# And Operator

**Visual Studio .NET 2003**

Performs a logical conjunction on two **Boolean** expressions, or bitwise conjunction on two numeric expressions.

result = expression1 And expression2

#### Parts

*result*- Required. Any
**Boolean**or numeric expression. The result for**Boolean**comparison is the**Boolean**result of comparison of the two expressions. The result for numeric comparison is a numeric value resulting from the bitwise conjunction of two numeric expressions *expression1*- Required. Any
**Boolean**or numeric expression. *expression2*- Required. Any
**Boolean**or numeric expression.

#### Remarks

For **Boolean** comparison, if both *expression1* and *expression2* evaluate to **True**, *result* is **True**. If *expression1* evaluates to **True** and *expression2* evaluates to **False**, *result* is **False**. If *expression1* evaluates to **False**, and *expression2* evaluates to True, the *result* is **False.** The following table illustrates how *result* is determined:

If expression1 is | And expression2 is | Value of result is |
---|---|---|

True | True | True |

True | False | False |

False | True | False |

False | False | False |

When applied to numeric values, the **And** operator performs a bitwise comparison of identically positioned bits in two numeric expressions and sets the corresponding bit in *result* according to the following table:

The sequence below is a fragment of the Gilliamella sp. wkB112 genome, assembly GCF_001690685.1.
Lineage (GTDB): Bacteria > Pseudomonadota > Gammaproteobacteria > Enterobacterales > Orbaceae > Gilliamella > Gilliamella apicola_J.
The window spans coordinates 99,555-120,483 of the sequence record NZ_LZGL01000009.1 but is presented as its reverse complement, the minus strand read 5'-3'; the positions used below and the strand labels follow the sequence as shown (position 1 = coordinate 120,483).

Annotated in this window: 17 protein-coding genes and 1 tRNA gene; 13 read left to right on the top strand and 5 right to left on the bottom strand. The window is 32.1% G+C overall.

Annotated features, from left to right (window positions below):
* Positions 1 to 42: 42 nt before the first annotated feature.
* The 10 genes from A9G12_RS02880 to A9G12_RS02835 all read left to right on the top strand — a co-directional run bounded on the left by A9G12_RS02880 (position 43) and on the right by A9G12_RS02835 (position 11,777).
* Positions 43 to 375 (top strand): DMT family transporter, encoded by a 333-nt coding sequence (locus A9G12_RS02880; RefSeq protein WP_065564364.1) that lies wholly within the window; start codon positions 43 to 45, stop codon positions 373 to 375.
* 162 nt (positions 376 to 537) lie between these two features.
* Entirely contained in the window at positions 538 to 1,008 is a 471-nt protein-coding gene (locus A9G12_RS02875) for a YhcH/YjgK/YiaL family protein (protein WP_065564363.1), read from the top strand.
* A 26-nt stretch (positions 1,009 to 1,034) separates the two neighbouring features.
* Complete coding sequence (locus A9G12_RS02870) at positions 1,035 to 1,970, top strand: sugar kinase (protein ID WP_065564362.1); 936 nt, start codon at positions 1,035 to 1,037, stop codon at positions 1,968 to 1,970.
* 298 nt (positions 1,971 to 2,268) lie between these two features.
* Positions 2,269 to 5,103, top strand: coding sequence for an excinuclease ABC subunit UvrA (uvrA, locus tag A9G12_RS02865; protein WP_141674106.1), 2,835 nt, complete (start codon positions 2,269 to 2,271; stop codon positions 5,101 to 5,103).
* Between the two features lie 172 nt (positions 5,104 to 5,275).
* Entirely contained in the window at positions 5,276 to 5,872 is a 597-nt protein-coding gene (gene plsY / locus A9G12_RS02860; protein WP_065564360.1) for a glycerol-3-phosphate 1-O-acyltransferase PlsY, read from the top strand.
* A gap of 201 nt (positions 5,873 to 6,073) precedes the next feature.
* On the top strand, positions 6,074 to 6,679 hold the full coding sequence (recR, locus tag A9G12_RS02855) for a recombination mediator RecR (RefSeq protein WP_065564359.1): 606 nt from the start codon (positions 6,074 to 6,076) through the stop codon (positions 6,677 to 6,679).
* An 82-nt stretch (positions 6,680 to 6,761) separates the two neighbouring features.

If bit in expression1 is | And bit in expression2 is | The result is |
---|---|---|

0 | 0 | 0 |

0 | 1 | 0 |

1 | 0 | 0 |

1 | 1 | 1 |

NoteSince the logical/bitwise operators have a lower precedence than other arithmetic and relational operators, any bitwise operations should be enclosed in parentheses to ensure accurate execution.

If the operands consist of one **Boolean** expression and one numeric expression, the result **Boolean** expression will be converted to a numeric value (-1 for True, and 0 for False) and the bitwise operation will result.

#### Example

This example uses the **And** operator to perform a logical conjunction on two expressions. The result is a **Boolean** value that represents whether the entire conjoined expression is true.

Dim A As Integer = 10 Dim B As Integer = 8 Dim C As Integer = 6 Dim myCheck As Boolean myCheck = A > B And B > C ' Returns True. myCheck = B > A And B > C ' Returns False.

This example uses the **And** operator to perform logical conjunction of the individual bits of two numeric expressions. The bit in the result pattern is set if the corresponding bits in the operands are both set.

Dim A As Integer = 10 Dim B As Integer = 8 Dim C As Integer = 6 Dim myCheck As Integer myCheck = (A And B) ' Returns 8. myCheck = (A And C) ' Returns 2. myCheck = (B And C) ' Returns 0.

#### See Also

Logical/Bitwise Operators | Operator Precedence in Visual Basic | Operators Listed by Functionality | AndAlso Operator | Logical Operators